After you receive a certification from your physician, they will provide you with a state-issued PIN, giving you the ability to submit the application and all vital details to the New Jersey Department of Health. The application costs $200 and must be submitted annually. If a patient can demonstrate financial need, the cost may be dropped to $20. Once the patient has entered all the required information and has selected an alternative treatment center or a caregiver if necessary, the physician is able to submit an order for medical marijuana to the treatment center based on the reasonable treatment needs of each patient.
Where can I smoke?
New Jersey prohibits the smoking of marijuana in any public place, including any place where tobacco is prohibited under clean air laws. Additionally, smoking marijuana is not to be done in a school bus or on any school grounds, at any correctional facility or detention center, or at any public park, beach, or recreation center.

The consumption of marijuana-infused products, such as edibles, or infused oils are able to be used discreetly in most public places.
How much does marijuana cost in New Jersey?
New Jersey is reported to have some of the highest prices in the country for marijuana. According to a government report on pricing in late 2015, one ounce of marijuana from a New Jersey alternative treatment center averages $489 dollars. According to the same report, over 90% of sales are for one ounce or less.
How much marijuana can I buy and possess in New Jersey?
New Jersey requires the physician to submit an order to the dispensing location selected by the patient. The doctor may order products in 1/4th-ounce packages, with a maximum of two ounces in any thirty-day period.
Can I grow marijuana? How many plants?
Only licensed treatment centers may grow marijuana.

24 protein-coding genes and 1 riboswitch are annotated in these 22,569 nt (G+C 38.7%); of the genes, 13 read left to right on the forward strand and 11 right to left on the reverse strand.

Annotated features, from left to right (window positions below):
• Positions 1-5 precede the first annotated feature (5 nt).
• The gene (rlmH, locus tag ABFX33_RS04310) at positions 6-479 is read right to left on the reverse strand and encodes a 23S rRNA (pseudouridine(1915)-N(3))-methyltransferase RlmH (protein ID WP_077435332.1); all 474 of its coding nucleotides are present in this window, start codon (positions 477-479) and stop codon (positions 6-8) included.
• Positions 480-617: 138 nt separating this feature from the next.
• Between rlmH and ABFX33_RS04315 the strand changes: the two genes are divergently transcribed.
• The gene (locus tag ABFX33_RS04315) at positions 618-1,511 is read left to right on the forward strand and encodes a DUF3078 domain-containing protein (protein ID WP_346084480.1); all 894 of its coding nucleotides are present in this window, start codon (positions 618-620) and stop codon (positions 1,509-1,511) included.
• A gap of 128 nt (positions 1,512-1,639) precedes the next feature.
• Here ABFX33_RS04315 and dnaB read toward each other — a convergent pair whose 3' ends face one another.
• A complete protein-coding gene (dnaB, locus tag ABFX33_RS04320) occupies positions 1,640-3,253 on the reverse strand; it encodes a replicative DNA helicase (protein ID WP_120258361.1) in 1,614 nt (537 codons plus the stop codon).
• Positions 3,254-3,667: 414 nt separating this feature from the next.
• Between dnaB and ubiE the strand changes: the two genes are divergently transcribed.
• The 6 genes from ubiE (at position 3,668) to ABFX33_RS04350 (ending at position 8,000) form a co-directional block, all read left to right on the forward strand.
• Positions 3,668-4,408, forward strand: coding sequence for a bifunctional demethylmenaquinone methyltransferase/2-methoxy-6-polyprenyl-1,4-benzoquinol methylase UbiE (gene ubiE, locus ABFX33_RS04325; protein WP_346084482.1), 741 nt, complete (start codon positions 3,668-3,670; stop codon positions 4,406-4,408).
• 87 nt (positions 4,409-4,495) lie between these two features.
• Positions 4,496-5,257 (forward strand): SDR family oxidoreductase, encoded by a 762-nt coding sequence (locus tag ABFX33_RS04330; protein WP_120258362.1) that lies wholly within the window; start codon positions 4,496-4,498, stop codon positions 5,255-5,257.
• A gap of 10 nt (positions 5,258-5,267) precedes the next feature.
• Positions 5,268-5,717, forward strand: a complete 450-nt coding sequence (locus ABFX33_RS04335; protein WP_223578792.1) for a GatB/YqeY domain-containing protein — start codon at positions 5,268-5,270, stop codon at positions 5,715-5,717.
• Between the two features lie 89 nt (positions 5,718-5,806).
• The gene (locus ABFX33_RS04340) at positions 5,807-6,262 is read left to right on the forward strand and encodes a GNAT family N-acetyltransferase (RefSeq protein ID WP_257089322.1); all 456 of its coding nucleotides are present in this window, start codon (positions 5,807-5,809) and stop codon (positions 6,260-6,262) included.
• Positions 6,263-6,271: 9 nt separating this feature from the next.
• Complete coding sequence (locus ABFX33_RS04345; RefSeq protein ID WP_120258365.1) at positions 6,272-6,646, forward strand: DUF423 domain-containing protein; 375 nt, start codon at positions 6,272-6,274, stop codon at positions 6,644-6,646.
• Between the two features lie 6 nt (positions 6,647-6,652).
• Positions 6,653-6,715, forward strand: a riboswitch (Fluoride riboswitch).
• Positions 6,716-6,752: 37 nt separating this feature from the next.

How do I get a job in the marijuana industry of New Jersey?
New Jersey requires treatment center employees to carry an identification badge whenever performing marijuana-related activities at work. In order to receive the badge, you must first be a New Jersey resident age 21 or older. You must not have been convicted of a felony charge or any criminal drug-related offense, such as distribution. In order to verify this, you must submit to a criminal background check, which may either be paid for by the alternative treatment center or by the individual.
Is Drug testing for marijuana legal in this state?
Physicians, Patients, caregivers, alternative treatment centers are generally protected from discrimination when it comes to actions from any professional, civil, or administrative body. However, employers are not required to allow the use of medical marijuana in the workplace; therefore, the use of medical marijuana at work remains a punishable offense.
Is Delivery legal?
New Jersey does not allow delivery of medical marijuana from the dispensary or alternative treatment center to the patient. Caregivers may purchase and transport marijuana on the behalf of the patient.
How to pay for marijuana in New Jersey dispensaries?
Due to the continued federal prohibition of marijuana, New Jersey dispensaries conduct most sales with cash.

New Jersey Marijuana Laws

New Jersey began their journey into the medicinal use of marijuana in 2010 when lawmakers in the state government passed a bill enacting the "New Jersey Compassionate Use of Medical Marijuana Act." Created to provide those with debilitating conditions access to alternative treatment, the program has led to a very impactful shift of public understanding and policy over marijuana.
Purchase and Possession Limits